Updated: Apr 9
Ultrasound imaging is commonly used in the Intensive Care Unit (ICU) to accurately and rapidly assess many pathologies such as pneumothorax, pulmonary oedema, hydronephrosis, haemoperitoneum, and deep vein thrombosis. Ultrasound imaging can also be used to assess the diaphragm in patients on mechanical ventilation. Ultrasound assessment of inspiratory muscle effort may help to identify patients at risk for self-inflicted lung injury (SILI) and improve dyssynchrony with the ventilator. As I am learning how to use the ultrasound to assess the diaphragmatic function, I thought I would write this blog to discuss the advantages of using ultrasound imaging, how to use ultrasound to assess inspiratory muscle effort and transpulmonary pressure, and highlight the clinical implications on diaphragm- and lung-protective strategy.
Before we go further, let's see how many of us are using the ultrasound to assess the thickness fraction of the diaphragm (TFdi) and apply it in the management of patients who need protection of the lungs and diaphragm during mechanical ventilation for ARDS. Please answer this question, you will be able to see the results of the poll once you place your answer:
What are the advantages of using ultrasound in the ICU?
There are several advantages of using ultrasound in the Intensive Care Unit. Firstly, ultrasound is non-invasive and non-ionising. This makes it a safe and comfortable tool to use in the assessment of respiratory muscles. Secondly, ultrasound allows for real-time visualisation of the diaphragm and other respiratory muscles. This aids clinicians in the accurate assessment of ventilator dyssynchrony and consequent setting adjustments when necessary. Thirdly, clinicians can acquire the skills easily with short training and a low cost. Finally, ultrasound is widely available in the ICU and does not require a special preparation for the patient.
How to use the ultrasound to identify the diaphragm?
The linear transducer with high frequency (6-12 MHz) is placed between the anterior and midaxillary line at the 8th and 9th ribs (left image). The diaphragm can be identified between the two rib shadows separating the thorax from the abdomen. The diaphragm appears as a three-layer structure with two hyperechoic outer layers representing the pleura and peritoneum, and hypoechoic inner layer representing the diaphragmatic muscle (middle image). The M-mode shows the movement of the two layers at a certain point where we can differentiate between inspiration and expiration (right image). This view is suitable to show the shortening and thickening of the muscle, therefore able to assess the thickness fraction of the diaphragm .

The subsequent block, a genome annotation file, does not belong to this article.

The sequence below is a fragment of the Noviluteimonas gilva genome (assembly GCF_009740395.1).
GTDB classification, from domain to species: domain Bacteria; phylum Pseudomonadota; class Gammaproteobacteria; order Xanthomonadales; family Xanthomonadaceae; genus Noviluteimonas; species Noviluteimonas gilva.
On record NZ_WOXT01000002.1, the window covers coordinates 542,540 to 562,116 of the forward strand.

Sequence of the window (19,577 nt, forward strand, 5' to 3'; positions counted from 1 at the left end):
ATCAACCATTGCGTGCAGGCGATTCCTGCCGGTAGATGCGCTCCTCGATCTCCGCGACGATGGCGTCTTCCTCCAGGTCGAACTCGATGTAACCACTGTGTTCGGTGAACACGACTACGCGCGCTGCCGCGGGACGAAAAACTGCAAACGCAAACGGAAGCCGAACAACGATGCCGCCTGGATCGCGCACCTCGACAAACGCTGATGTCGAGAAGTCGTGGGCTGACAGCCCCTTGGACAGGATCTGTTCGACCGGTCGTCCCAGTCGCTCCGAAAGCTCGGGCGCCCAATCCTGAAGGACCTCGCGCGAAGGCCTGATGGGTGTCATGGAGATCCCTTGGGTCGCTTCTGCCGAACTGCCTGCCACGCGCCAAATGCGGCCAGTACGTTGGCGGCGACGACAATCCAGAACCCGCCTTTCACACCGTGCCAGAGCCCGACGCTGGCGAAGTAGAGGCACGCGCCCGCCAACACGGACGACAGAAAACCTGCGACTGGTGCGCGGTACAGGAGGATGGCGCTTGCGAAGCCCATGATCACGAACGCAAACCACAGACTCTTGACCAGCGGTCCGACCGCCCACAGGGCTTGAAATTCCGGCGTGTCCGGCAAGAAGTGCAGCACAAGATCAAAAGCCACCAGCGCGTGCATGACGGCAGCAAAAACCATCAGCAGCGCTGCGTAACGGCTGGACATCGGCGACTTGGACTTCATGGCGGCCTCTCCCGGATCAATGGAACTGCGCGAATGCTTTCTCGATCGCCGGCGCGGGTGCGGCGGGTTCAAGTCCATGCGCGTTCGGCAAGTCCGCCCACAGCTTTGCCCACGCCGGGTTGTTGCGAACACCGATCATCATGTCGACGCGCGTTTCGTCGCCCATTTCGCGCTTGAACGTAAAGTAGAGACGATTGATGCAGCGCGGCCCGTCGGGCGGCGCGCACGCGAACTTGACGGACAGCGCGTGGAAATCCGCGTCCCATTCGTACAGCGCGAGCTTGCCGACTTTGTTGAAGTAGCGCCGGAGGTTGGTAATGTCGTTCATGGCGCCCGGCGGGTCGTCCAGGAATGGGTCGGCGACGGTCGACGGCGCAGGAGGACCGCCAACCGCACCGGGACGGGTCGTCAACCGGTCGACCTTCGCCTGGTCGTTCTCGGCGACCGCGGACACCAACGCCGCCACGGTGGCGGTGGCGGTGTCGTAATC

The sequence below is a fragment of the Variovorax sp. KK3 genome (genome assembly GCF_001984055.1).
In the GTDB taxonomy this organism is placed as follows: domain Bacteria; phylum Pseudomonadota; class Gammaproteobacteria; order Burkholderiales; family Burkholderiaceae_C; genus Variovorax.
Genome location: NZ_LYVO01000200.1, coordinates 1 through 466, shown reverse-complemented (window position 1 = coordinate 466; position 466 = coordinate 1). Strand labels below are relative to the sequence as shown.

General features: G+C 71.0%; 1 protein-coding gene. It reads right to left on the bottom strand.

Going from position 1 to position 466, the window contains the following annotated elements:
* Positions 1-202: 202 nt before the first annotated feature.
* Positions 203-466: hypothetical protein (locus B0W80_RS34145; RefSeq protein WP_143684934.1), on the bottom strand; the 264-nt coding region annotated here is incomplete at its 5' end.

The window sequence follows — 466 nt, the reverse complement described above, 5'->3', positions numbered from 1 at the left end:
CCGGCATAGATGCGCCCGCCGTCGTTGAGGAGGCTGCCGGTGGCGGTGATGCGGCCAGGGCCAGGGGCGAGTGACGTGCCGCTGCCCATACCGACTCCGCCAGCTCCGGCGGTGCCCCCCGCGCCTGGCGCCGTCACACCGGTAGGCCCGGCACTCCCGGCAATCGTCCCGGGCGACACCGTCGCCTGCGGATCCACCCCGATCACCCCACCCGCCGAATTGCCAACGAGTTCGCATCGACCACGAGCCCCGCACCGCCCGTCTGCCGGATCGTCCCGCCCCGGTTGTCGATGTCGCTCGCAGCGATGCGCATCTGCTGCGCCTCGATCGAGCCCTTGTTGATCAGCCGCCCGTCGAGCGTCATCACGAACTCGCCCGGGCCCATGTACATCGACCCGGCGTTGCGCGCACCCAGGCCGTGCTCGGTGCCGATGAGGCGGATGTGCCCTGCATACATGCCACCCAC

What is the thickness fraction of the diaphragm (TFdi)?
Ultrasound can be used to assess inspiratory muscle efforts by measuring the thickness fraction of the diaphragm and the diaphragm excursion. The thickness fraction of the diaphragm (TFdi) is the ratio of the thickness of the diaphragm in inspiration compared to expiration. The thickness of the diaphragm is at the maximum during inspiration with shortening of the fibers and at minimum during relaxation in expiration. Therefore, much information can be inferred about the inspiratory efforts in patients on mechanical ventilation. TFdi provides an index of diaphragmatic contractility and correlates reasonably well with inspiratory efforts. High thickness fraction indicates high inspiratory efforts and likely large swings in pleural pressures which may signifies the transpulmonary pressure and cause more stress on the baby lung!